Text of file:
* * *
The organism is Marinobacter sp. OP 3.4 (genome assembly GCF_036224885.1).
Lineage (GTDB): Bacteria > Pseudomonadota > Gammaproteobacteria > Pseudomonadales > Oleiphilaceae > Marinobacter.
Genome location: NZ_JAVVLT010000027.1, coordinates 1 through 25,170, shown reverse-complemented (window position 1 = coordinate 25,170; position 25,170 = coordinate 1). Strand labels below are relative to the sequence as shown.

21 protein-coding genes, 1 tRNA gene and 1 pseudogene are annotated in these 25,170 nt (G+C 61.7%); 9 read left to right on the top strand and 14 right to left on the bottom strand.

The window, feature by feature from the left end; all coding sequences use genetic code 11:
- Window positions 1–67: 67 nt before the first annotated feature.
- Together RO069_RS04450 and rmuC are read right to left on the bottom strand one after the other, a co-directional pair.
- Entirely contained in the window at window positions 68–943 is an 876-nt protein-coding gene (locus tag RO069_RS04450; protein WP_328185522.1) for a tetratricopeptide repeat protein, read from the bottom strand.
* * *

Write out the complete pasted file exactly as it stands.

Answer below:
The organism is Marinobacter sp. OP 3.4 (genome assembly GCF_036224885.1).
Lineage (GTDB): Bacteria > Pseudomonadota > Gammaproteobacteria > Pseudomonadales > Oleiphilaceae > Marinobacter.
Genome location: NZ_JAVVLT010000027.1, coordinates 1 through 25,170, shown reverse-complemented (window position 1 = coordinate 25,170; position 25,170 = coordinate 1). Strand labels below are relative to the sequence as shown.

21 protein-coding genes, 1 tRNA gene and 1 pseudogene are annotated in these 25,170 nt (G+C 61.7%); 9 read left to right on the top strand and 14 right to left on the bottom strand.

The window, feature by feature from the left end; all coding sequences use genetic code 11:
- Window positions 1–67: 67 nt before the first annotated feature.
- Together RO069_RS04450 and rmuC are read right to left on the bottom strand one after the other, a co-directional pair.
- Entirely contained in the window at window positions 68–943 is an 876-nt protein-coding gene (locus tag RO069_RS04450; protein WP_328185522.1) for a tetratricopeptide repeat protein, read from the bottom strand.